- David’s Bridal (V9665)
- Satin side-draped A-line
- Beaded metallic embroidered lace
- Lace-up back
- Split back with lace appliques
- Chapel train
Veil Dossier: Two-tiered scallop edge fingertip length
- David’s Bridal (Style 689)
- Beaded scallop edge
- Beaded flowers and sequins
- Fingertip length (about 40 inches)
- Wire comb
I took my wedding dress to my local David’s Bridal today to send it off to Houston, Texas, where someone will clean it — good luck with the oil stains earned by getting in and out of a town car! — and generally get it all spiffy again. The dress, along with my veil, will be placed in a preservation box and sent back to me so that I can store it safely for decades to come.
I didn’t think I would feel this way, but I was a little resistant to packing up the box and sending the dress away. Would it be safe? Would they do a good job cleaning it? What if . . . what if I want to touch shimmery soft satin now and then? Can I open the box? (Turns out, yes, if you do it carefully.)
To those who know me well, this reaction might be only slightly less stunning than the fact that I chose this dress to begin with. What I originally had in mind for a wedding gown was a handmade number made from blue recycled poplin shirts. But my mom, Jirapa, and my two sisters, Alisa and Sedora, took me shopping in San Jose, Calif., last year while I was in town to celebrate Alisa’s birthday.
“Just come — you won’t have to pick anything. We’ll just look at the less formal ones in the bridesmaids section,” they said to lure me into the car. Perhaps “trick” is the better word. Because I’m Rose. I don’t do things like buy wedding gowns designed to be wedding gowns. I said fine, if it’s possible to get a dress designed to be more of a sleek bridesmaid dress, I suppose I could stand to look at that.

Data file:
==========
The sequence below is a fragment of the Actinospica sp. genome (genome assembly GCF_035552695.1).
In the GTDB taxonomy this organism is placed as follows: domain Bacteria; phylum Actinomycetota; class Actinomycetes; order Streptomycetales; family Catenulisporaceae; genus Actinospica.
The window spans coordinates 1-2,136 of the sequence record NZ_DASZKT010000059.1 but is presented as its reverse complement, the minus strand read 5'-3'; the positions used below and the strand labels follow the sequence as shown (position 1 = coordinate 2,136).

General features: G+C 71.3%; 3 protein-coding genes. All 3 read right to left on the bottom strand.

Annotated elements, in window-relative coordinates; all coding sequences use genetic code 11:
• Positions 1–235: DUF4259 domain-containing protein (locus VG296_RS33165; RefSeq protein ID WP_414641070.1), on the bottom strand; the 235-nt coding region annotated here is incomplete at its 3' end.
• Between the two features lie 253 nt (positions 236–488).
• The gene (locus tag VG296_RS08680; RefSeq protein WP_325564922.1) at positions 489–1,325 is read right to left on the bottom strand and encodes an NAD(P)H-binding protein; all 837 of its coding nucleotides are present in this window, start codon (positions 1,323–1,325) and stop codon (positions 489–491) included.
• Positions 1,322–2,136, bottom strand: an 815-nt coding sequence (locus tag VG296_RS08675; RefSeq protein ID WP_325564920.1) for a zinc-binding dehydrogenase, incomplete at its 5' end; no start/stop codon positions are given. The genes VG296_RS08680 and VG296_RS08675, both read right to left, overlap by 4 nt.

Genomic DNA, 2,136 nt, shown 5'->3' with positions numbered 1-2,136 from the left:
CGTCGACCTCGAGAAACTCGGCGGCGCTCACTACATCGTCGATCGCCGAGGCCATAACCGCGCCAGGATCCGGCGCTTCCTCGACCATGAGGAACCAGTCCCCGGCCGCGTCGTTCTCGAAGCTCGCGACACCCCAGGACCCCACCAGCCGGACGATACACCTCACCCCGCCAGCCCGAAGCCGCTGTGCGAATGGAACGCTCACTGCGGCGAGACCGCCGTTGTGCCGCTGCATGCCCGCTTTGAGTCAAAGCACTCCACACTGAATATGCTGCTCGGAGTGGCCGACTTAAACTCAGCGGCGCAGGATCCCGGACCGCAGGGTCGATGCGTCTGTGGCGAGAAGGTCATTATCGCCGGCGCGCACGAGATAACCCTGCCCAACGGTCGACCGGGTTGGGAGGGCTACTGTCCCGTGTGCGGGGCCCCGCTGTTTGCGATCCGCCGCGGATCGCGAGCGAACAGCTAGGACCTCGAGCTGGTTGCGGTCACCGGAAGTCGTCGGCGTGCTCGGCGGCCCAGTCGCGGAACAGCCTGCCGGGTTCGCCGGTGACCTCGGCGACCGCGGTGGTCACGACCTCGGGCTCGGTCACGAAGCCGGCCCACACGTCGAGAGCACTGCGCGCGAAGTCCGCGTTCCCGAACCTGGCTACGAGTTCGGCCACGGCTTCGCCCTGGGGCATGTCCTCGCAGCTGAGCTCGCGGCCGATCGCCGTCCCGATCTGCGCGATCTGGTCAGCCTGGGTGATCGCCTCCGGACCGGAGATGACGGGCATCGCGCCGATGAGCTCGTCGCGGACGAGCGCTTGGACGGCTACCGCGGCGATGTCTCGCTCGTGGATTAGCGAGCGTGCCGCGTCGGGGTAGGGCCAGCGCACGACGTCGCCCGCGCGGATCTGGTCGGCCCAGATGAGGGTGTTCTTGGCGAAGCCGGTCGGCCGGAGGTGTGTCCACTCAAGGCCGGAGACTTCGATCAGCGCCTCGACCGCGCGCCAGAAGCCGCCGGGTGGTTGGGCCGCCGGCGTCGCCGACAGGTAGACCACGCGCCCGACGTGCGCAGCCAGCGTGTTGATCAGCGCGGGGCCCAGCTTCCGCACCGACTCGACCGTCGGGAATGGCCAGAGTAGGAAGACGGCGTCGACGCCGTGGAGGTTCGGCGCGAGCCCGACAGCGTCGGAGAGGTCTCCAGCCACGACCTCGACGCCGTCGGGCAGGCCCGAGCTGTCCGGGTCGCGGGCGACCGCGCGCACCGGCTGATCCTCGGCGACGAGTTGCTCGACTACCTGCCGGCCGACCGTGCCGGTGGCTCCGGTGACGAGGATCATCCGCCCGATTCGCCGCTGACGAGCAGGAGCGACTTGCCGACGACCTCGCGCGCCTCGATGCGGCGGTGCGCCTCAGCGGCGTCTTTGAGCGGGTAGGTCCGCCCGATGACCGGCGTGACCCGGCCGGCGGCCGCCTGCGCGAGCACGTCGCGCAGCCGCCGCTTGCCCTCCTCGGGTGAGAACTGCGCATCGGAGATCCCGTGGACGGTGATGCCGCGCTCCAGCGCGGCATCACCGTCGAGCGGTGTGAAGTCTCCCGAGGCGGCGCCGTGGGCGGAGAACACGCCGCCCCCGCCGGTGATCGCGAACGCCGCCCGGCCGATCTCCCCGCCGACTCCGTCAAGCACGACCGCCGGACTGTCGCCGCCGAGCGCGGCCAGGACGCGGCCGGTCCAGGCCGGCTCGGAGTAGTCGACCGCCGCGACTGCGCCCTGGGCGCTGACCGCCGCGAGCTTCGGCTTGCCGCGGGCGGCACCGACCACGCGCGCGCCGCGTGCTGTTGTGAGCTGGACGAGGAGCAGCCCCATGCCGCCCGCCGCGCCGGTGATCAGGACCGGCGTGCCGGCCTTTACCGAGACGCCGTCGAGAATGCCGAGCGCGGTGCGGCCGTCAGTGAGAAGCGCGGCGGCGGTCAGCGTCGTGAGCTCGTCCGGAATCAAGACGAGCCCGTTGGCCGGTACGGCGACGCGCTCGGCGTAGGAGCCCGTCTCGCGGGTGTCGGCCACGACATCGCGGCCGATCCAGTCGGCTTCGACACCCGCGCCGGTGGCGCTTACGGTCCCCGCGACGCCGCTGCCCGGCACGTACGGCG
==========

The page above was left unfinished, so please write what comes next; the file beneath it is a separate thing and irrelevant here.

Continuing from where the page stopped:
We went into a little boutique staffed by women far too haughty for my tastes, and we quickly high-tailed it to the David’s Bridal store where Alisa had purchased her dress.
We had a great saleswoman helping us, and when she asked me what I wanted, I answered by telling her what I didn’t want:
- White or any shade of it (champagne-colored would be sweet)
- Long train (what a drag! and how do you use the restroom?)
- Poofy (it must feel so awkward to wear a poofy dress)
- Fussy (not me)
- A veil (ha ha ha ha ha — me, in a veil?)
I somehow consented to following the nice lady toward the wedding gown half of the store rather than the other, formal-dress-racks half of the store. Realizing I was about to defy my principles and try on wedding dresses designed as wedding dresses, I figured I should at least try on something fun, like a dress with a corset. So I asked about corseted dresses and there seemed to be only one or two to choose from.
The dress pictured at the very top was, I think, only the second or third one I had tried on. I loved it immediately, despite the fact that it was poofy, and fussy, with that long train. When the saleswoman asked me if I wanted to try on the veil, I said OK. She had picked out a beautiful one with scallop edges and put it on me. Never in my life did I ever think I would consent to having a veil come near my head, much less slid into my hair.
I looked in the mirror and said, “OK. Sure. We’ll take this dress, as long as you get me the ivory one rather than this white one, and the veil too.”